University nuclear conference features Hiroshima survivor

Posted: Sunday, April 20, 2008

Shigeko Sasamori knows exactly where she was at 8:15 a.m. on August 6, 1945.

Michael Penn / Juneau Empire
Michael Penn / Juneau Empire

At the time, she was a 13-year-old girl living in Hiroshima, Japan. The government had ordered some houses to be knocked down in order to widen some of the city's streets, and Sasamori was tasked to be on part of the clean up crew.

August 6 was supposed to be her first day on the job.

Before work started, Sasamori was standing next to her friend when she noticed an American plane flying over the city in front of a clear blue sky backdrop.

She saw a white object falling from the plane about a mile away from where she was standing, and told her friend to look up.

At that moment, at quarter-past eight, the atomic bomb named "Little Boy" dropped from an American bomber detonated.

Sasamori said there was no blinding light, just a sensation of immense pressure that knocked her to the ground unconscious.

When she woke up, Sasamori's world, as well as the rest of the world, was changed.

"Little Boy" was the first of two atomic bombs dropped on Japan at the end of World War II. The bomb took an estimated tens of thousands of lives and marked an early stage of the nuclear arms race between the United States and the Soviet Union.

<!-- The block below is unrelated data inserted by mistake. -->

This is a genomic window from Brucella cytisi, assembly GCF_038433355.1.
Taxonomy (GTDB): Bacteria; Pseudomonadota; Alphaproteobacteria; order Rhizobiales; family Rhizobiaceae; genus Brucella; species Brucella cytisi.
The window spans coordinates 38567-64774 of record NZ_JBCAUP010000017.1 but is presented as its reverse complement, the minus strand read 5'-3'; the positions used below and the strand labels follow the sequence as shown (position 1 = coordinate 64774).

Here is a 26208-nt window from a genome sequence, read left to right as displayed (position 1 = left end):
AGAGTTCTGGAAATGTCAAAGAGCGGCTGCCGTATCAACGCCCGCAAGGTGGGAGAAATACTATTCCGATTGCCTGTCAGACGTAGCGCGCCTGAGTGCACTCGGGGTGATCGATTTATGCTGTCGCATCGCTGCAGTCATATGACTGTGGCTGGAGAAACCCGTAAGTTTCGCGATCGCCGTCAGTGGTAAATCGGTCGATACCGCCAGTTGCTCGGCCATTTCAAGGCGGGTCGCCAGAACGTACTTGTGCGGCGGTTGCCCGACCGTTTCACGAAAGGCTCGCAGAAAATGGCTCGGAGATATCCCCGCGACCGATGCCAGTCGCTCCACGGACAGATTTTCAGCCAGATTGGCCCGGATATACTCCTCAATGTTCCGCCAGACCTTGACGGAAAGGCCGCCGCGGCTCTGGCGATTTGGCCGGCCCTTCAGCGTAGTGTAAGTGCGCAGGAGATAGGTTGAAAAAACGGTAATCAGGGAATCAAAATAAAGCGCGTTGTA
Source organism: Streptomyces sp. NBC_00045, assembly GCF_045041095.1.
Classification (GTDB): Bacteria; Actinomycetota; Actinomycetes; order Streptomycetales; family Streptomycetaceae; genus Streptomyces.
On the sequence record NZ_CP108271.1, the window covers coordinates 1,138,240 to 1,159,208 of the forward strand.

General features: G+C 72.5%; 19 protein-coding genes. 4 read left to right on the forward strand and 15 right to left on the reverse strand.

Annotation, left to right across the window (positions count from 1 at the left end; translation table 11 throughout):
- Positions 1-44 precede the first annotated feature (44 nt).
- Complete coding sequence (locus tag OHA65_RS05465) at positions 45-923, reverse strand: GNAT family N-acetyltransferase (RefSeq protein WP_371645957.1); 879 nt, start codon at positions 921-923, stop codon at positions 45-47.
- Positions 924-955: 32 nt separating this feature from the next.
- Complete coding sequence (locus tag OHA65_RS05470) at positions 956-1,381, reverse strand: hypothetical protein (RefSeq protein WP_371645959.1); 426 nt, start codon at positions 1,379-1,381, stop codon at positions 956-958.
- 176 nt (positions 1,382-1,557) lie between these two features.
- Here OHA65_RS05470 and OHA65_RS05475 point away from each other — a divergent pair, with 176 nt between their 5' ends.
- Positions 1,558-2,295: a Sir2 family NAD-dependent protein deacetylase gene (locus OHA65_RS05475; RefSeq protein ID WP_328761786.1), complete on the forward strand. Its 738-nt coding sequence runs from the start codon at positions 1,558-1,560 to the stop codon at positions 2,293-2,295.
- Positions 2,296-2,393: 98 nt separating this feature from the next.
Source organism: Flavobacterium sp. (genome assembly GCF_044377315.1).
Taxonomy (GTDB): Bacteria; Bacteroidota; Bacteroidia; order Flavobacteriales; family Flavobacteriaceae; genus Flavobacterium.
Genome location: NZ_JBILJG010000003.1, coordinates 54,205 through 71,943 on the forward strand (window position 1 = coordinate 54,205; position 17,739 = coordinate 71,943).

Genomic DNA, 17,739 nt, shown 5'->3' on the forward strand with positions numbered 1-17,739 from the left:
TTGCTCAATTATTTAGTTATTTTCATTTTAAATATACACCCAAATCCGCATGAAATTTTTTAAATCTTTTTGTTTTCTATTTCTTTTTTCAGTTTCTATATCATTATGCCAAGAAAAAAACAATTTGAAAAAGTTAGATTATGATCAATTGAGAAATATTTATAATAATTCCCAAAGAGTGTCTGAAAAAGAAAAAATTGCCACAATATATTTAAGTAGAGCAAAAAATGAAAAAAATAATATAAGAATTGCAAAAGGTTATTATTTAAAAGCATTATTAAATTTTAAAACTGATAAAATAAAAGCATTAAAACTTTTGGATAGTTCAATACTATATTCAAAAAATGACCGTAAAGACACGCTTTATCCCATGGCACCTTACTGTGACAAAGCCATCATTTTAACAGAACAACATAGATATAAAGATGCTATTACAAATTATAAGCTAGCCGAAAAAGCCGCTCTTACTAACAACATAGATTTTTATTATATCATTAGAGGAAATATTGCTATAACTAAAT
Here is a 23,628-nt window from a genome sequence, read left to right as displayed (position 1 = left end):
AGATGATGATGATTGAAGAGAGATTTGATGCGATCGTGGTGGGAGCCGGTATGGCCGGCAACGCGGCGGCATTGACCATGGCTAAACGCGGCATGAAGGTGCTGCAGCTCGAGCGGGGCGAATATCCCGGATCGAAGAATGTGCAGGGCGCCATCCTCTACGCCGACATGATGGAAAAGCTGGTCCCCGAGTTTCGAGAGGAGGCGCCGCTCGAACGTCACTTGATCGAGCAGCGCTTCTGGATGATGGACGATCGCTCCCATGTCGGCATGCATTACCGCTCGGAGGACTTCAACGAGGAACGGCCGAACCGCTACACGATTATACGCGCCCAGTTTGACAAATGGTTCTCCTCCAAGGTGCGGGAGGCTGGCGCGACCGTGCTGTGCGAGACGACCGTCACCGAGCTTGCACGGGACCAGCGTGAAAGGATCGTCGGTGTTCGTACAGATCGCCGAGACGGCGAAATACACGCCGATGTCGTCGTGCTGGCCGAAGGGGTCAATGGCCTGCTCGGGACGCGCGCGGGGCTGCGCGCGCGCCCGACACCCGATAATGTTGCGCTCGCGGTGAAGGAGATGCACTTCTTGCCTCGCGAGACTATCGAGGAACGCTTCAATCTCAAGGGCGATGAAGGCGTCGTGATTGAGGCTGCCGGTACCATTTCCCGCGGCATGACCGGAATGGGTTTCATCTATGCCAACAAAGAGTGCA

Sasamori barely survived being so close to the bomb when it detonated. She was badly burned and spent five days drifting in and out of consciousness before her parents found her. Her face at the time was so disfigured that her parents couldn't tell the front of her head from the back.

Now 75, the petite, energetic Sasamori campaigns world-wide for nuclear disarmament and was a speaker at the University of Alaska Southeast's Nuclear Awareness Conference this weekend.

The three-day conference also featured speakers from the Marshall Islands, where the U.S. tested some of its nuclear bombs after the war.

Though Sasamori said she hopes people hearing her story will see how "only crazy people" would peruse building nuclear bombs, she said her message is more about peace and human interconnectedness.

"I think basically peace is, (to) care for other people," Sasamori said.

• Contact reporter Alan Sudermanat 523-2268 or e-mail

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